With Domestic Oil Production at 27-Year High and Increased Rail Shipments, Rail Accidents are Actually Declining in Frequency
Anecdotal evidence in the form of exploding railcars may give Americans the impression that the nation’s railways have become dangerous. But statistical information shows that even with increased oil production and rail shipments, railroad accidents have actually decreased.
Nightly news broadcasts of oil-laden train cars going up in flames in Lac-Mégantic, Canada, two years ago when 47 people were killed, left a stark impression in the minds of many. Similar oil-train disasters have occurred in West Virginia, Illinois and elsewhere just within the past few months.
Although the amount of oil being moved by rail has increased dramatically, with the Association of American Railroads reporting the volume of oil being shipped on trains soaring from less than 75,000 carloads in 2005 to approximately 400,000 in 2013, Federal Railroad Administration statistics show the number of train accidents per 1 million train miles declined from 4.4 in 2004 to 2.24 by last year.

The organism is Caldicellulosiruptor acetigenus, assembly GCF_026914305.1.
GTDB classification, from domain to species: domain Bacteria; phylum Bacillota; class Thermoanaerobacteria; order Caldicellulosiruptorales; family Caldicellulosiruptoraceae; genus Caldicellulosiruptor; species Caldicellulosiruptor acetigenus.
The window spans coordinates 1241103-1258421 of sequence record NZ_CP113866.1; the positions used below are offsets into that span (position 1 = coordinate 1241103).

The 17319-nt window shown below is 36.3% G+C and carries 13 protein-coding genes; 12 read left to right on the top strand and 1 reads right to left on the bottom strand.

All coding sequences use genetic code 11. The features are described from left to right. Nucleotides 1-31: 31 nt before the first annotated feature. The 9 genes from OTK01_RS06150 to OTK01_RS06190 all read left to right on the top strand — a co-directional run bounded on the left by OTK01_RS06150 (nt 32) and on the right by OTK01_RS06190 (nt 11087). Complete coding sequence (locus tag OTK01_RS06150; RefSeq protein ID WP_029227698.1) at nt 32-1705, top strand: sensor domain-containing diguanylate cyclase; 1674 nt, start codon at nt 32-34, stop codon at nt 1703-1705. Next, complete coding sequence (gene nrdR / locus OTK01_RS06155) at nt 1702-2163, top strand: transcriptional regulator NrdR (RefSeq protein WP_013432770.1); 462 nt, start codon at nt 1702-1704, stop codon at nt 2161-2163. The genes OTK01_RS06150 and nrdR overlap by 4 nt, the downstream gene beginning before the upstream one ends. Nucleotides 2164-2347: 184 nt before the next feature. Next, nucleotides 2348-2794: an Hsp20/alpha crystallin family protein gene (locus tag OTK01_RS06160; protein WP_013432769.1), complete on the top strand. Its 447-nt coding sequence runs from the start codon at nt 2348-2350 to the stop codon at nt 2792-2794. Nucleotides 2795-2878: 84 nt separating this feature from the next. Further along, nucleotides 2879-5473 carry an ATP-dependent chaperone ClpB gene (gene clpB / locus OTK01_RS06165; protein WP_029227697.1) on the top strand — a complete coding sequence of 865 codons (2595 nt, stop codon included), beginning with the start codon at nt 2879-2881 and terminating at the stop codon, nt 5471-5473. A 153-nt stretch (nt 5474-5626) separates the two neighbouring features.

Domestic crude oil production is approaching all-time highs, according to Bryan Schlake at The Conversation, averaging over 8.5 million barrels per day last year, mostly due to oil coming from the Bakken oil fields of North Dakota.
Also, in 2014, “for the first time since 1987, annual U.S. field production of crude oil topped three billion barrels, a 170% increase since 2008,” Schlake wrote.
To Learn More:
Despite Disasters, Oil-By-Rail Transport Is Getting Safer (by Bryan W. Schlake, The Conversation)
1.5 Million Pennsylvanians Live Within Half-Mile Evacuation Zone of Rail Lines Carrying Volatile Crude Oil (by Noel Brinkerhoff, AllGov)
Dangerous Oil-by-Rail Is Here, but Railroad Bridge Inspectors Are Not (by Ken Broder, AllGov California)
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